Seals are marine mammals that inhabit most coastal areas of the world, with the exception of tropical areas, although there are more exceptions. They are carnivorous animals and their type of prey will depend on the geographical area they inhabit, being able to hunt from fish to other species of seals. They are capable of swimming long distances and diving very deep to reach some prey thanks to their hydrodynamic body. And they are endowed with strong teeth that allow them to catch large prey. Likewise, the ways in which these animals hunt are similar in most species, although some may vary their hunting techniques.
If you want to know what seals eat and other details about their diet, don’t miss this AnimalWised article where we tell you all about it.
Seals are carnivorous animals that base their diet on capturing animal prey. Being a marine mammal, it finds its food in water and will depend on its abundance in the areas they frequent to hunt. Now, what exactly do seals eat? It could be said that, in general, the basis of their diet is composed of:
- other cephalopods
Likewise, many species that live in coastal areas and close to humans, take the opportunity to feed on fishing discards.
On the other hand, due to the indiscriminate fishing of many species of fish, seals are often forced to hunt other types of prey, even to hunt smaller seals. Thus, depending on the species, they can hunt penguins, bird eggs, and even small sharks in the case of species living in the northern hemisphere. Likewise, beyond being marine animals, some species can venture into freshwaters to catch river fish.
How much do seals eat?
These animals spend many hours a day looking for their food, since they need a large amount daily and are capable of ingesting more than 7 kg of food in a day. This is very important since about 5% of its weight is made up of food.
How do seals hunt?
Phocids, as seals are also known, are animals that spend most of their time in the water and it is where they look for their food. They have the ability to dive to depths of more than 600 meters. As is the case with the Weddell seal ( Leptonychotes weddellii ). And to swim long distances to capture their prey. Although others prefer to stay at depths of no more than 4 meters to look for food.
Once they catch their prey with their strong and powerful teeth, they swallow it whole. Since these animals do not chew. But instead, tear their food into smaller pieces. But how do seals find their prey to hunt? They have highly developed senses of vision and hearing, which makes it easier for them to search for food, for which they also use their limbs that, similar to fins, allow them to swim and move in the water as if they were fish. . To this is added that they have whiskers or vibrissae that fulfill tactile sensory functions and that also make it easier for them to find prey so that they are a vital tool when they are submerged to great depths and the sunlight is scarce.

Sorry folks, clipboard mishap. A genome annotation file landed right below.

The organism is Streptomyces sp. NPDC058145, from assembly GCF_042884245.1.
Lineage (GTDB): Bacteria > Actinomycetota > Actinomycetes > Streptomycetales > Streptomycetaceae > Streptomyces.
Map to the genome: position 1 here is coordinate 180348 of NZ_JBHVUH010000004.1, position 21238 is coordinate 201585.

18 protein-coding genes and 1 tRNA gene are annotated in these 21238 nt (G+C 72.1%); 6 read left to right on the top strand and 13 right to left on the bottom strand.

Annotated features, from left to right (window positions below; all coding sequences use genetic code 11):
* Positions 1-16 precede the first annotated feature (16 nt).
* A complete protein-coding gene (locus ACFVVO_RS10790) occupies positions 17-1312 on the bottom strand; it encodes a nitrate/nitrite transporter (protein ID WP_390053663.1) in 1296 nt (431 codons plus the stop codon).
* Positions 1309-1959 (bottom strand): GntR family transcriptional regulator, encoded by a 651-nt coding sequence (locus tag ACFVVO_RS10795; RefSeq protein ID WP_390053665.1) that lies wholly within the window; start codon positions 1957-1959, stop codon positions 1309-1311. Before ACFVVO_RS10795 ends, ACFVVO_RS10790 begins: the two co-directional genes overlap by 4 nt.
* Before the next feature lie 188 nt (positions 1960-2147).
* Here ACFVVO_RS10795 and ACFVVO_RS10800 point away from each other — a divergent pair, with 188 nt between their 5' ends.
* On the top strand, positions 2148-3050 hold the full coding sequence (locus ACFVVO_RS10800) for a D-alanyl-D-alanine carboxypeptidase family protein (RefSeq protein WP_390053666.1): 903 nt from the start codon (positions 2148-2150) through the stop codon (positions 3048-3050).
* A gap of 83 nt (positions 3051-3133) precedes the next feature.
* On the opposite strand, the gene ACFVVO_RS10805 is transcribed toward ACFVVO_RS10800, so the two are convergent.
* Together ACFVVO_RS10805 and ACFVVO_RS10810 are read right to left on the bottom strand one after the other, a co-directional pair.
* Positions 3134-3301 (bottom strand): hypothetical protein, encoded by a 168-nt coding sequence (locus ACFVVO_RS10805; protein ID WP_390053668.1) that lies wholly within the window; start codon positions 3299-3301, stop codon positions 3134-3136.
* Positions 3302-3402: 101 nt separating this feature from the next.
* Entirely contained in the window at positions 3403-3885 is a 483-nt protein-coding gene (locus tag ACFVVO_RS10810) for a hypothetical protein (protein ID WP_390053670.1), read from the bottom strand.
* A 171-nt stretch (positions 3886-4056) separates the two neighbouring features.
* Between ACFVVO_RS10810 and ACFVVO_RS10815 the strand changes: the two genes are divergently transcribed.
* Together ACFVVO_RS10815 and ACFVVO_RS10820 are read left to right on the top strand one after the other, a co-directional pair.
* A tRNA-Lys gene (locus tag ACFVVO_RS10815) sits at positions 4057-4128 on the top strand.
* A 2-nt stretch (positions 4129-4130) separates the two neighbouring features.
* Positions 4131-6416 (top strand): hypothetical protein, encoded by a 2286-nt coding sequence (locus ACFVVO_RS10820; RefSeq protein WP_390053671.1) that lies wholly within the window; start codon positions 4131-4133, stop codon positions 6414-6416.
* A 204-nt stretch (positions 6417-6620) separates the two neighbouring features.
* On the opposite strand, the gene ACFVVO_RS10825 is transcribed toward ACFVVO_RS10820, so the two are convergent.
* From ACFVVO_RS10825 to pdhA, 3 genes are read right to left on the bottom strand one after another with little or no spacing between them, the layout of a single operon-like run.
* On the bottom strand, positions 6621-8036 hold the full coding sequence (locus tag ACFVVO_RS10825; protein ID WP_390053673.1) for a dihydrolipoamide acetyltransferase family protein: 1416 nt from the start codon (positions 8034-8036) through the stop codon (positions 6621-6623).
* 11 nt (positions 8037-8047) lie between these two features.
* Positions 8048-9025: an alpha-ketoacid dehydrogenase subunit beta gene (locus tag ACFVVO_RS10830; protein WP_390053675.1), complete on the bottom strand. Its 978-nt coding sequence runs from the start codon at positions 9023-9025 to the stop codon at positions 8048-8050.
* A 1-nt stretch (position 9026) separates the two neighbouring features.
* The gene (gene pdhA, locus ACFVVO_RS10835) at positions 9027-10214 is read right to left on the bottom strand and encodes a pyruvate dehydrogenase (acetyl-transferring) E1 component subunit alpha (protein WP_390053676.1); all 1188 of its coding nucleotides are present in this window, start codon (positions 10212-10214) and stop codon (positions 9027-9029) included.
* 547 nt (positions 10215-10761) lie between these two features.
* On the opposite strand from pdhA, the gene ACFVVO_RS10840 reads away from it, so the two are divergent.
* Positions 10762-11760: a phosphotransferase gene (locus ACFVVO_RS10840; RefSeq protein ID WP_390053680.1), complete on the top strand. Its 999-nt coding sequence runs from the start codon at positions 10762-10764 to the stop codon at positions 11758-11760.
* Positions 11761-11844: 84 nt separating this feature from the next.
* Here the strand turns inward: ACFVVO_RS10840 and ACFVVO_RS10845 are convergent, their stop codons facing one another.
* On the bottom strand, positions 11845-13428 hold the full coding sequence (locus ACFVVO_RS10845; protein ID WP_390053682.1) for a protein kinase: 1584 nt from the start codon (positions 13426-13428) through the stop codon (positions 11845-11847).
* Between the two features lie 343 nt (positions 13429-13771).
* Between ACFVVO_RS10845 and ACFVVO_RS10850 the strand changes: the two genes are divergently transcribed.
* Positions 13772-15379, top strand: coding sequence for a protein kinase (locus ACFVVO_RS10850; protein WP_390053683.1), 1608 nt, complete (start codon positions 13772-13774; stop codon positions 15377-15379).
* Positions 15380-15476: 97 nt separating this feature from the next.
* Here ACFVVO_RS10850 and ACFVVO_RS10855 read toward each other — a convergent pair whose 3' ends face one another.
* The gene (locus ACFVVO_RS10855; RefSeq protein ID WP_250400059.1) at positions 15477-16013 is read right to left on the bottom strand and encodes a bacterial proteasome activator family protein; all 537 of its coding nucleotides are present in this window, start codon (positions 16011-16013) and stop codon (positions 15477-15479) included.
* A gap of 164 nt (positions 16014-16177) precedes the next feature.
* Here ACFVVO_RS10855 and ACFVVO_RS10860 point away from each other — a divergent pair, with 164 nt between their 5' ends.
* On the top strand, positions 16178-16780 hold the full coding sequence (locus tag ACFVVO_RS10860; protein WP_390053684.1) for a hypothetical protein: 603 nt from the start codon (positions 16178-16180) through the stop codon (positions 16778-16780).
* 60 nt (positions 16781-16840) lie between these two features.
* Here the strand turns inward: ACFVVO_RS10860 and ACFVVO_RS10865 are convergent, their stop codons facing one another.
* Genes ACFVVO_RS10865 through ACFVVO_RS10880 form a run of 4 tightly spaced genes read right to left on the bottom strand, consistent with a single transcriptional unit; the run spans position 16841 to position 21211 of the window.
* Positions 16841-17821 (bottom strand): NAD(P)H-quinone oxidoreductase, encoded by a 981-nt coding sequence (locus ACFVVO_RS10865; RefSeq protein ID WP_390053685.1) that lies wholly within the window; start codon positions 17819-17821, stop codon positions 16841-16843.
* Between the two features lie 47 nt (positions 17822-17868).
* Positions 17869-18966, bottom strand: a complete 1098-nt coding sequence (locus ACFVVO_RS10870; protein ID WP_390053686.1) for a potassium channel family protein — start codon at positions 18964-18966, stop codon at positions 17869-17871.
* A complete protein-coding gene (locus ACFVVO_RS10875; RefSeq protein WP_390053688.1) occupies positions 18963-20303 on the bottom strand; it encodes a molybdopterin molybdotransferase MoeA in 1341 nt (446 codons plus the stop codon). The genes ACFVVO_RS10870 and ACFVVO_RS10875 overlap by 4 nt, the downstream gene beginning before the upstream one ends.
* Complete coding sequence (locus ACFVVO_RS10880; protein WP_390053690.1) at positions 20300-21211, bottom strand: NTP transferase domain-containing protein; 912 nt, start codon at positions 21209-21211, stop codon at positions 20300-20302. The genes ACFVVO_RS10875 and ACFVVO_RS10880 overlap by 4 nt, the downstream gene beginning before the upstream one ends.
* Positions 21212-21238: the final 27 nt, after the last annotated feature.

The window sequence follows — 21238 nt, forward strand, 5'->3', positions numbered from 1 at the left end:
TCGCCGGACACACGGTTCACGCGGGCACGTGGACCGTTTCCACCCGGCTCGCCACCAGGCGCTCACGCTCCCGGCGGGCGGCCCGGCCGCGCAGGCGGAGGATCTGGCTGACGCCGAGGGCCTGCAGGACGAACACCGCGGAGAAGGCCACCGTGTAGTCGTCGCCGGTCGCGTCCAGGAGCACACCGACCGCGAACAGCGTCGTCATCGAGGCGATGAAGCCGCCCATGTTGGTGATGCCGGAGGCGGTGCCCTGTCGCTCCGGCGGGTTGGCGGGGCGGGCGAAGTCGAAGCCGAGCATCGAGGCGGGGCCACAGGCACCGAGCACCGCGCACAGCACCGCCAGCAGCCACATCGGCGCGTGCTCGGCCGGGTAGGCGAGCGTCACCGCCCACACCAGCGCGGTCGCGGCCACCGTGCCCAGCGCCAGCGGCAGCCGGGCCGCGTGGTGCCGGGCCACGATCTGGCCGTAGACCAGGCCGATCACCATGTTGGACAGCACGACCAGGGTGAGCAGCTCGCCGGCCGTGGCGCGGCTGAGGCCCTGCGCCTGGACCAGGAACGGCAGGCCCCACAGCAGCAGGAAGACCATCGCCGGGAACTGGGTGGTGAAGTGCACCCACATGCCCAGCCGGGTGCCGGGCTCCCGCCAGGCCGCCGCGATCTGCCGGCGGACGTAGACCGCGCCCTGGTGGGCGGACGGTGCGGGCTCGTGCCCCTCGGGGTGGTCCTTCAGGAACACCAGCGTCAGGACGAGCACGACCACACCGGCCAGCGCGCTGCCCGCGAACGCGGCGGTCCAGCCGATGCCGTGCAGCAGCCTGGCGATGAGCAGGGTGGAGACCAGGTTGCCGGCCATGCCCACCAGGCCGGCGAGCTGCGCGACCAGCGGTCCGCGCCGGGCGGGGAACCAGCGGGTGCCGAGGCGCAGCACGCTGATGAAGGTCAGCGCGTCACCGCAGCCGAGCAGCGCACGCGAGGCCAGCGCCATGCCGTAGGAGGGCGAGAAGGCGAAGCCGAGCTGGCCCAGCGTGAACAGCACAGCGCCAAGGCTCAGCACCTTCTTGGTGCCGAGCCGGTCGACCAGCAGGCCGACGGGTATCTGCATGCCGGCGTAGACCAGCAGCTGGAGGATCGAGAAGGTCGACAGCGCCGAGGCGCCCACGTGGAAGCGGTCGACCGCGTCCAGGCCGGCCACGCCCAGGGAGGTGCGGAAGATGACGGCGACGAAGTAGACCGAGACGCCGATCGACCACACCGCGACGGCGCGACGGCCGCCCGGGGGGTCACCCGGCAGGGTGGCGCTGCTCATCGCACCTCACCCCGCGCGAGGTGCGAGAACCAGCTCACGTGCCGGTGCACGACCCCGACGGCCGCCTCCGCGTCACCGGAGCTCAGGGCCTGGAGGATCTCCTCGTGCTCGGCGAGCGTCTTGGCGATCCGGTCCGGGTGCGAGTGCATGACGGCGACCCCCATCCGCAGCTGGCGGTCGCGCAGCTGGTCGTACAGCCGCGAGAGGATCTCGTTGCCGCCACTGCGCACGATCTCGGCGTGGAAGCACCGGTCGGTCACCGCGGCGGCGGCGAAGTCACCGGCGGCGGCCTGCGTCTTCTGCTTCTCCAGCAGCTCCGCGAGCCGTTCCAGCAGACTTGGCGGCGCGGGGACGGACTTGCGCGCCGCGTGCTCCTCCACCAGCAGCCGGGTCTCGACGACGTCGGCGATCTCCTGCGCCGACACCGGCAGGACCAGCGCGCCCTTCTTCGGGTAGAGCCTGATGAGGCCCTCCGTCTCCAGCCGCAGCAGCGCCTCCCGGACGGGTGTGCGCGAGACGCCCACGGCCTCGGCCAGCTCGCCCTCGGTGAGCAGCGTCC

What and how do leopard seals eat?
We highlight the leopard seal hunting technique for being different from that of many other species of seals. Thus, the leopard seal ( Hydrurga leptonyx ), stays in the water near the edges of the ice shelves or the coast, where the penguins congregate. Once one is thrown into the water, the leopard seal swims rapidly until it is captured, dragged out of the water, and consumed on land. This species is endowed with very long canine teeth that are perfect for retaining prey, while its molars act as a filter. So that, when closed, they can filter krill, another food with which they complement their diet. In addition, this species is also capable of hunting out of water. Its favorite prey is penguin species present in Antarctica, although it can also hunt other smaller seals.
On the other hand, other species, such as the sea elephants ( Mirounga angustirostris ), are capable of descending to depths of around 2,000 meters to search for food, being able to stay underwater for several minutes.
What do baby seals eat?
When they are born, baby seals are unable to capture their own food and, like other mammals, need their mother’s milk to survive. But unlike other species, seals’ mother’s milk is extremely high in fat, with a caloric composition of 50%, which allows the baby seal to grow faster and survive for long periods in the absence of the mother.
During the first days, the mother takes care of suckling the baby and remains by her side so that it can feed in quantity and accumulate energy. The lactation period can last from 4 to about 50 days. Depending on the species, and once they are large enough and are weaned. They are able to dive and swim in search of food.